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Friday, 24 May 2002

  • It's so easy to forget who's in and who's out in the arts
    Saturday, 25 May 2002

    Watching the Queen do the rounds of the cultural establishment at the Royal Academy party to celebrate the arts on Wednesday, I rather warmed to her forgetfulness. Mick Hucknall, to his chagrin, was unsurprisingly not recognised by the Queen. Nor...

  • Like our Prime Minister, Mr Putin has come to terms with US hegemony
    Saturday, 25 May 2002

    At the height of the Cold War it was often said that, if there were goodwill and trust on both sides, an arms control deal could be concluded in five minutes on the back of an envelope. Yesterday, it was.The contrast is stark between the three-page...

  • Modern Zulus would much prefer canvas tea tents
    Saturday, 25 May 2002

    Looking out of the window I can see it has stopped raining, dammit. I should have trusted my instincts, stuck to my guns and bought that African breeze hut. At a stroke it would have relieved me once and for all of a vague uneasy feeling that ha...

  • Give economic migrants the chance of legal entry
    Friday, 24 May 2002

    The Sangatte refugee camp has become the focus for the xenophobic tendency on this side of the Channel. But the existence of the camp does not give rise to the nightly game of train-hopping at rail yards near the French tunnel entrance. As the chi...

  • Game on
    Friday, 24 May 2002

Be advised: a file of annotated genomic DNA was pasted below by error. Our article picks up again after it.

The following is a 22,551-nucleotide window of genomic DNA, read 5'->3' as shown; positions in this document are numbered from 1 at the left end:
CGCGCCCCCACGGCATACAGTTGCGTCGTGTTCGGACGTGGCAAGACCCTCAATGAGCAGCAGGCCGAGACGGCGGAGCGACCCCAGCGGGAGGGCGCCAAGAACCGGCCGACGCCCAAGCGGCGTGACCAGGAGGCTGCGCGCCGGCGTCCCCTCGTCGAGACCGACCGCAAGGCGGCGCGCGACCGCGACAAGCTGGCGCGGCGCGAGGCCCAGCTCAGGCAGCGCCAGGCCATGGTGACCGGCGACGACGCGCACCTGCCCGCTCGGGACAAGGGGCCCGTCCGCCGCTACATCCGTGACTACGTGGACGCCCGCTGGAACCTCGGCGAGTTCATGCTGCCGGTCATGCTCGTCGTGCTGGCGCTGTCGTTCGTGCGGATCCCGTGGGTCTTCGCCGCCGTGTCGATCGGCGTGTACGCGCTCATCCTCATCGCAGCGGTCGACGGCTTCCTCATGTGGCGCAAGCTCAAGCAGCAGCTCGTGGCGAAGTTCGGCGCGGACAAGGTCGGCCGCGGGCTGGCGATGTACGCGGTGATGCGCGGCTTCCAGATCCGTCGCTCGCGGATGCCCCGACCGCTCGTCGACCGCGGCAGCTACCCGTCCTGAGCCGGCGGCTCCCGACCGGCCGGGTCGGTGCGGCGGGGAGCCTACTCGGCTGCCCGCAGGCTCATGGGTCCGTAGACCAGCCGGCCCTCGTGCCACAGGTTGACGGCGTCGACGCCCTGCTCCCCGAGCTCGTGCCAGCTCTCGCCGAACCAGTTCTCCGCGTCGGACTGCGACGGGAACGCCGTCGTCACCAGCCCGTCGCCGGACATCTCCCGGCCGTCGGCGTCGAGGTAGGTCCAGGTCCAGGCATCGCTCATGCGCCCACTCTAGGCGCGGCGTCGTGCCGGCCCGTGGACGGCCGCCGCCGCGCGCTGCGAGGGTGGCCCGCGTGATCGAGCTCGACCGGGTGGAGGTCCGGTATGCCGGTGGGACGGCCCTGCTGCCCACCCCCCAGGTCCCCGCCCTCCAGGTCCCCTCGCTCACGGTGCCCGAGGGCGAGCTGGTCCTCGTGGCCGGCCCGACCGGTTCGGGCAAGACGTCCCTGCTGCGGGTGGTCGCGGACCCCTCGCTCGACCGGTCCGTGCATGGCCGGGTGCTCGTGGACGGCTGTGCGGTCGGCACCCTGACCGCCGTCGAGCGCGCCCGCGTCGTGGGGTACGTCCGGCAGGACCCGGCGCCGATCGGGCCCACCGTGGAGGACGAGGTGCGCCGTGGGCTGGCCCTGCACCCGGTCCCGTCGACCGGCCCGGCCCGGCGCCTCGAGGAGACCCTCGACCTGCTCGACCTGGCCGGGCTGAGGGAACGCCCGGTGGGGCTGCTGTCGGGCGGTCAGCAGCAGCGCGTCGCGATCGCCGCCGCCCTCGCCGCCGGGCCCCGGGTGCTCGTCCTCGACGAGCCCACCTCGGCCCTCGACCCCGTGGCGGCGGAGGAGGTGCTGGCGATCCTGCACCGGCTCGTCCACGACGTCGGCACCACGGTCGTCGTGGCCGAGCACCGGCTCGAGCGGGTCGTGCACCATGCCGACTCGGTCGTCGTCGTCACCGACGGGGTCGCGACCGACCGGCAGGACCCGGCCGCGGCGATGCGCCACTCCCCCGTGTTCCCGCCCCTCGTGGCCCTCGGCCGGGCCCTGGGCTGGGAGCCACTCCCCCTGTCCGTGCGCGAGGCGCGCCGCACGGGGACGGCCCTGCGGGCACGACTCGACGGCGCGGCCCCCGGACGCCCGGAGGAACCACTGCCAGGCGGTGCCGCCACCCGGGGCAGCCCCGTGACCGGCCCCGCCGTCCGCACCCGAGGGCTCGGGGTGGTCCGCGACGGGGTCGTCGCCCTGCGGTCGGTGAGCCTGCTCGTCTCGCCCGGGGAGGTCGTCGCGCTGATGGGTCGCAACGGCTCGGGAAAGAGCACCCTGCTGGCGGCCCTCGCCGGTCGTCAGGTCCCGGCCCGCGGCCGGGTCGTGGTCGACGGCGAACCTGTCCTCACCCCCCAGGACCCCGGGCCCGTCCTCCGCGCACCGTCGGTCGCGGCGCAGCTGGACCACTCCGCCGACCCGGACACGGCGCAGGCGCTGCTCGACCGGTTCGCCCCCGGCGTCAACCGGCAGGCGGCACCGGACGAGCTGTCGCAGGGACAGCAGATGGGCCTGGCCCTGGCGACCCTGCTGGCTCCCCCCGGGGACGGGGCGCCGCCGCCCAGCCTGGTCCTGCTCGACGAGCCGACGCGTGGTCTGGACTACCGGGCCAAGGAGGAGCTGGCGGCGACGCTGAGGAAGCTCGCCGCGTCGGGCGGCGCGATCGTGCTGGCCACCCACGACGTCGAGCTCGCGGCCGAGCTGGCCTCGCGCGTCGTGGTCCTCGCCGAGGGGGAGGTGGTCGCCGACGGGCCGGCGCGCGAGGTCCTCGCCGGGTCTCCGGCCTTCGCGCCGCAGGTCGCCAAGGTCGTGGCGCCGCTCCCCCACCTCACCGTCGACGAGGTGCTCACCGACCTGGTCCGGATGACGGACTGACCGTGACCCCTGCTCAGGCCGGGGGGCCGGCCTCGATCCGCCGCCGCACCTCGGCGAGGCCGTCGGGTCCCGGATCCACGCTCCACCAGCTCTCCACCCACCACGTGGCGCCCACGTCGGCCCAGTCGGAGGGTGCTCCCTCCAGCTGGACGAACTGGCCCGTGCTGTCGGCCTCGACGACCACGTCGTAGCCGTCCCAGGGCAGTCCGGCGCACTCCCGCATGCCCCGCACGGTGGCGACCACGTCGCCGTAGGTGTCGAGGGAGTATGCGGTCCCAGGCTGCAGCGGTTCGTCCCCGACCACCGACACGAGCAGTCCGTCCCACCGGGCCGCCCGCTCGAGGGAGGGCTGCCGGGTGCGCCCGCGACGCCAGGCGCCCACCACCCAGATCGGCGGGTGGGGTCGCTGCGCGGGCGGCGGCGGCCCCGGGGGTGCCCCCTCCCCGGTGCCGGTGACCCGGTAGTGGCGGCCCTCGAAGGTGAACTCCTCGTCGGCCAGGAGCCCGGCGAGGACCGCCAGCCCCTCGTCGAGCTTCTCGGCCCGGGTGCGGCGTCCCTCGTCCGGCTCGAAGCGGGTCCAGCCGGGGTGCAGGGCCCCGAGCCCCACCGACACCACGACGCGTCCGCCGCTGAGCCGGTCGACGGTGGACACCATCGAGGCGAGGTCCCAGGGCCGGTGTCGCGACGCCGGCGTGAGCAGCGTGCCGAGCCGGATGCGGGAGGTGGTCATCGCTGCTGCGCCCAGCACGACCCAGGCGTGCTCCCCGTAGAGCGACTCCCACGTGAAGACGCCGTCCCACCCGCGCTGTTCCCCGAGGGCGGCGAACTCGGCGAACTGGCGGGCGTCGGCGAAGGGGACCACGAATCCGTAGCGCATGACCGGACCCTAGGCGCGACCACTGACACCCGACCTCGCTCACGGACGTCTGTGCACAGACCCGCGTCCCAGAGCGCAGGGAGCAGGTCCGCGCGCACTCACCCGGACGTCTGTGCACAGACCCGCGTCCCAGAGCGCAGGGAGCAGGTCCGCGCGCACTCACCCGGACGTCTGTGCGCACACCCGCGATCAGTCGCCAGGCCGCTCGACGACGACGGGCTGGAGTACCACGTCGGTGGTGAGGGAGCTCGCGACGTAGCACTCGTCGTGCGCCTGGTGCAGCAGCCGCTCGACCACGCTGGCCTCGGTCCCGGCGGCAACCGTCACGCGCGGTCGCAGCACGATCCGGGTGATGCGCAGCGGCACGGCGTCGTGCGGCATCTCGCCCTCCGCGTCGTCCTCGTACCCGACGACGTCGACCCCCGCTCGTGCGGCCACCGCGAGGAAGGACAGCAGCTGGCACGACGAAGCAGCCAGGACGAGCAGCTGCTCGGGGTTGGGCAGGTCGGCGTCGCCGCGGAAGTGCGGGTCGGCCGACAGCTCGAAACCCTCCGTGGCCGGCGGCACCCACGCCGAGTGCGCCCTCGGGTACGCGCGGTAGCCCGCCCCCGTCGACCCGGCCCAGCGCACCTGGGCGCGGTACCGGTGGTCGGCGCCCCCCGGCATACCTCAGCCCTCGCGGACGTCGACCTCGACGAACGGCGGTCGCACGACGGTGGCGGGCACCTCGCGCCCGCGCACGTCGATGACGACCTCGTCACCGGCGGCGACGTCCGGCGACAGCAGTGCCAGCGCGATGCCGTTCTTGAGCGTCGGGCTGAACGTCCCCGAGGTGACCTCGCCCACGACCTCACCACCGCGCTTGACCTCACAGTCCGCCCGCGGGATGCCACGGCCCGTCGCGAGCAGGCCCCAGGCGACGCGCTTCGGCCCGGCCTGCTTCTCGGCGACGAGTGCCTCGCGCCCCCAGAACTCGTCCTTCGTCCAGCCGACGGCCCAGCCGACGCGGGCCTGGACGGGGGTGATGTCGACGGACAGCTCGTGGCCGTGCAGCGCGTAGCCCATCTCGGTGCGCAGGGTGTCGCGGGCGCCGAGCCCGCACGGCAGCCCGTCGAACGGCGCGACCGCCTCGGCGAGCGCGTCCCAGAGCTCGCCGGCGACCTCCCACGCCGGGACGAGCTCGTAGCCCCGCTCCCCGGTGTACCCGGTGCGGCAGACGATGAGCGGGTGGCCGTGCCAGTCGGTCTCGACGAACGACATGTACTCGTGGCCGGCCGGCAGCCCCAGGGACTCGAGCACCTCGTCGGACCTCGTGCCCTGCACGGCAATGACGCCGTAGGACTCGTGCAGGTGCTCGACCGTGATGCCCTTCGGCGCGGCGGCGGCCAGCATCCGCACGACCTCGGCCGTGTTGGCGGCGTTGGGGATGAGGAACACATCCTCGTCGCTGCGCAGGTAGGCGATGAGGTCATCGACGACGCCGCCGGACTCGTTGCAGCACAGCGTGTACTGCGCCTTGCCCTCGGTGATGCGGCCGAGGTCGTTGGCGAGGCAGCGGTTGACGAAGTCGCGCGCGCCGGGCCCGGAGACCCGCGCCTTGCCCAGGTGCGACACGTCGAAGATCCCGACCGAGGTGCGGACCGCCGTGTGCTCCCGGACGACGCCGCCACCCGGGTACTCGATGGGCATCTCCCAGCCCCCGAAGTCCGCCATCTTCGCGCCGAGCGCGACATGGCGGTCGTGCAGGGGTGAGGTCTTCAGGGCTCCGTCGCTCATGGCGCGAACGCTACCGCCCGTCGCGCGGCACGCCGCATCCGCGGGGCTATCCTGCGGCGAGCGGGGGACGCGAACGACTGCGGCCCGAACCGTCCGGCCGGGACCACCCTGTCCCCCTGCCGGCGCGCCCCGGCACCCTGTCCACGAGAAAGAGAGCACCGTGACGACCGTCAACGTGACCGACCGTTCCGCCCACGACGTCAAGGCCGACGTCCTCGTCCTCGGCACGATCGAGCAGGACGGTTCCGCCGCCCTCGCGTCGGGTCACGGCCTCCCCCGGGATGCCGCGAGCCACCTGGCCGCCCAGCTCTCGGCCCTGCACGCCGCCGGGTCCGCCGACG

If this World Cup turns out to be half as dramatic as the build-up, then we are in for a rare old treat. Roy Keane, Ireland's fiery skipper, has been sent packing after a bust-up with his manager. A civil war broke out in the Swedish camp as team ...

  • It is not the state's role to dictate to us how much we should save for old age
    Friday, 24 May 2002

    Gordon Brown has carried all before him since his triumphant Budget last month. But there is a shadow on the Chancellor's horizon, where the sky is dark with chickens coming home to roost. In his first Budget, five years ago, his cleverest stealth...

  • Tony Blair: We must take science seriously
    Friday, 24 May 2002

    We need to ensure our bright young people share our excitement about the potential of science and the role they can play. We particularly need to reverse the decline in maths, physics and engineering, and make science a career to aspire to, for g...

  • This is a battle of political pride, not national interests
    Friday, 24 May 2002

    If war does break out between India and Pakistan, it will be an entirely unnecessary and avoidable disaster. There is not the slightest sign that the populations of either countries are clamouring for conflict. Nor is there any real reason for one...

  • We're deluded if we think we can turn back the tide of asylum-seekers
    Friday, 24 May 2002

    Does gatte mean "sense" in old French? In which case Sangatte means "nonsense". Or perhaps it is a Gallic word that connotes a diversion, maybe a lurid spectacle that draws the eye away from the real world. Sangatte is certainly a side-track. The ca...

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Day In a Page

Best comedians: How the professionals go about their funny business, from Sarah Millican to Marcus Brigstocke

Best comedians: How the professionals go about their funny business